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GDP Declined in First Quarter

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·3 min read
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The first read for Q1 GDP is out this morning, and it surprised to the downside to a negative -1.4%. Expectations were for +1.0% growth, following Q4’s robust +6.9%. It’s the first negative quarter since Q2 2020, which was considered the “heart” of the pandemic — or at least the heart of the impact of the initial Covid shutdown.

Consumption came in at +2.7%, which is actually higher than the +2.5% we saw in Q4. Where we see the fall-off is not in consumer activity but in things like net trade (-3.2%) and inventories (-0.8%). Recall Q4 was heavy with inventory builds after supply chain issues marred the Great Reopening, or at least partitioned it out over time. We’re also at record trade deficits, as yesterday’s Advance Trade in Goods for March showed us.

Should the revisions to Q1 stay negative over the next two prints AND Q2 winds up negative as well, it will be the first U.S. recession since 2020. The big economic bounce-back is currently expected for Q3 of this year, so even with a technical “recession” — which is certainly not guaranteed on a first draft of one quarter — it’s expected to be temporary. Further, the “actual” recession most economists warn about doesn’t happen until a few quarters from now.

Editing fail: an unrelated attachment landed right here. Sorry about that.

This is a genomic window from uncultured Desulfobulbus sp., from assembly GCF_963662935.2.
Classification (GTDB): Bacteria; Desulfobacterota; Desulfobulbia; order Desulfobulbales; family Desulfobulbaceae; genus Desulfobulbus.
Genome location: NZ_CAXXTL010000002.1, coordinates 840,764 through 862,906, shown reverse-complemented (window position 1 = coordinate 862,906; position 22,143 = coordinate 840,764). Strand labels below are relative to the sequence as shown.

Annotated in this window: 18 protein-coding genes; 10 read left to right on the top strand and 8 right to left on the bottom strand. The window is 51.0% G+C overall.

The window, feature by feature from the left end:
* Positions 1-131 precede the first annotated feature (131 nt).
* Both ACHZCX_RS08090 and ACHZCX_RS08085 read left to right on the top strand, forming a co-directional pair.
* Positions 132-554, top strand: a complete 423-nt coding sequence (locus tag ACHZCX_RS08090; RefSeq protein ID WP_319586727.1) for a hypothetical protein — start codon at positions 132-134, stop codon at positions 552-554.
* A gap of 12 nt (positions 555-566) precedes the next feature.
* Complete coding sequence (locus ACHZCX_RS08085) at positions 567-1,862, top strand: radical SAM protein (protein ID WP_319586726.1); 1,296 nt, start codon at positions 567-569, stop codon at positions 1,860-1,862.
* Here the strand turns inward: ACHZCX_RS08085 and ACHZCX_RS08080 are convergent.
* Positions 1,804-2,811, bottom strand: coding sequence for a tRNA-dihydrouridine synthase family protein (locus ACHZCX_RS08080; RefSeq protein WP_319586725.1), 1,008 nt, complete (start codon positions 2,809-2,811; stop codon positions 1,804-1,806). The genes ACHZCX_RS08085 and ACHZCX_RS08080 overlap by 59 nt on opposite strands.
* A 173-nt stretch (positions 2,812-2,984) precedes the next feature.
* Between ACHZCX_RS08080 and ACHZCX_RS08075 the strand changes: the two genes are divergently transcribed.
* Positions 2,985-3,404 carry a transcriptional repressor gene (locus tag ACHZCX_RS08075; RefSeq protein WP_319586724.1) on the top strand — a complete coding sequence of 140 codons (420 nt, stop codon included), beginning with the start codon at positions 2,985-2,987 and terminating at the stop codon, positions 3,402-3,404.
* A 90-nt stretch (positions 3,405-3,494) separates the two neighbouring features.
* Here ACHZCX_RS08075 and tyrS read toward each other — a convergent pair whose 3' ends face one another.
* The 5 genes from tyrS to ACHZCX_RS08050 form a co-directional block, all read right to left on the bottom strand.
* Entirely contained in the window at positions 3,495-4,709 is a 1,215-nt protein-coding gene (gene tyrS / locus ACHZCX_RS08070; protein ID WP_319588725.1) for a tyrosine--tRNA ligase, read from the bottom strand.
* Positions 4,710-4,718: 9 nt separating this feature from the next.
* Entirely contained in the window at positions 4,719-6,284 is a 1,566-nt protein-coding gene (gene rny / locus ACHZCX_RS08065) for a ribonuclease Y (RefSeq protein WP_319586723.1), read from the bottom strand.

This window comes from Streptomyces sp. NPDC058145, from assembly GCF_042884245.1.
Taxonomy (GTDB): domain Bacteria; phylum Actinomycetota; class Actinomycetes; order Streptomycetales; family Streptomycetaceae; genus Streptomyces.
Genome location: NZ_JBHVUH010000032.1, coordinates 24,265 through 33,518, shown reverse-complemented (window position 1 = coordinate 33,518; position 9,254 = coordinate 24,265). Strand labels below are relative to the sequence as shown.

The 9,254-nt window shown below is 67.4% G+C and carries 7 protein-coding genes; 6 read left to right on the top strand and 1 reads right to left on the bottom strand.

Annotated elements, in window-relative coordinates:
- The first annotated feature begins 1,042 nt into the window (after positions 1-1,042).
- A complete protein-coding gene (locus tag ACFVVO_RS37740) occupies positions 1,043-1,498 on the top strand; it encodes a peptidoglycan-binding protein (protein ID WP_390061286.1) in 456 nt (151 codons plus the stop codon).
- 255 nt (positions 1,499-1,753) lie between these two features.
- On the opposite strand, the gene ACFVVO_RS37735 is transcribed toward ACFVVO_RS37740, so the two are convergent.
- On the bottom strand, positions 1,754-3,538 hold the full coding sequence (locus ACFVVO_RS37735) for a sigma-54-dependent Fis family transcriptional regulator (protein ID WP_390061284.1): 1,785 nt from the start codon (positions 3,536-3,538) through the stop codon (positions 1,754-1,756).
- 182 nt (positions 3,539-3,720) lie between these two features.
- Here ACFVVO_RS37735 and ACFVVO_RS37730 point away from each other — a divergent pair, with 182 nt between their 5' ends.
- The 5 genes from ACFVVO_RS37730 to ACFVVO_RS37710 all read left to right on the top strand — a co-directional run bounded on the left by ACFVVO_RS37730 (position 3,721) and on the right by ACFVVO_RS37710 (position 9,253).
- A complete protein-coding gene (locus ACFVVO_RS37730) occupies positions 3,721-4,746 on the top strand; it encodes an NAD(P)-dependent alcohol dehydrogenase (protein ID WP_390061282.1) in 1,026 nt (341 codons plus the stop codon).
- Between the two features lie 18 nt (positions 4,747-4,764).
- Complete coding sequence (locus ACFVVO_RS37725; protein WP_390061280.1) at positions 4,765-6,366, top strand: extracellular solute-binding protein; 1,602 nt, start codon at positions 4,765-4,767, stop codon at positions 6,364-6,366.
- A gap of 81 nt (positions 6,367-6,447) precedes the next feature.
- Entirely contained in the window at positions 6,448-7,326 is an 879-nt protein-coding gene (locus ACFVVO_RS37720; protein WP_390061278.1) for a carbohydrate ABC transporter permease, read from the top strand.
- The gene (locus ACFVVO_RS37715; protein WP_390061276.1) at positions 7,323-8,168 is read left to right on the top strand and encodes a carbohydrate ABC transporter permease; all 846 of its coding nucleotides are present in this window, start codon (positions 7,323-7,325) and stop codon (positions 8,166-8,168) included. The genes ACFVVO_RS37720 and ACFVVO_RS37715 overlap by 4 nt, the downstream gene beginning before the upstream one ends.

Initial Jobless Claims were exactly in-line with the 180K expected, and down from the slightly upwardly revised 185K the previous week. These are still half-century lows for jobless claims overall, though we’re up from the cycle low 166K. Continuing Claims dipped again, this time to 1.408 million — the lowest level we’ve seen since the Three Dog Night was making the Billboard charts.

Caterpillar (CAT) put up a very strong Q1 earnings report before the bell this morning, with earnings of $2.88 per share outpacing the $2.66 in the Zacks consensus, while revenues of $13.59 billion topped the top-line estimate by +0.63%. Shares are selling off a little, however, after an initial jump higher. Shares are roughly flat year-to-date.

Eli Lilly & Co. (LLY) performed even better in its Q1, with earnings of $2.62 per share beating estimates by 30 cents per share, and well ahead of the $1.87 per share from a year ago. Sales in the quarter of $7.81 billion grew +3.87% over expectations and above the $6.81 billion in the year-ago quarter. Shares are up +4% in pre-market trading, adding to the nearly +5% gains year to date.

McDonald’s (MCD) also came in higher on both top and bottom lines for its Q1 report: earnings of $2.28 per share beat the Zacks consensus by a solid dime, while $5.67 billion in quarterly revenues beat expectations by +2%. Shares are up slightly on the news, but still -7% year to date.

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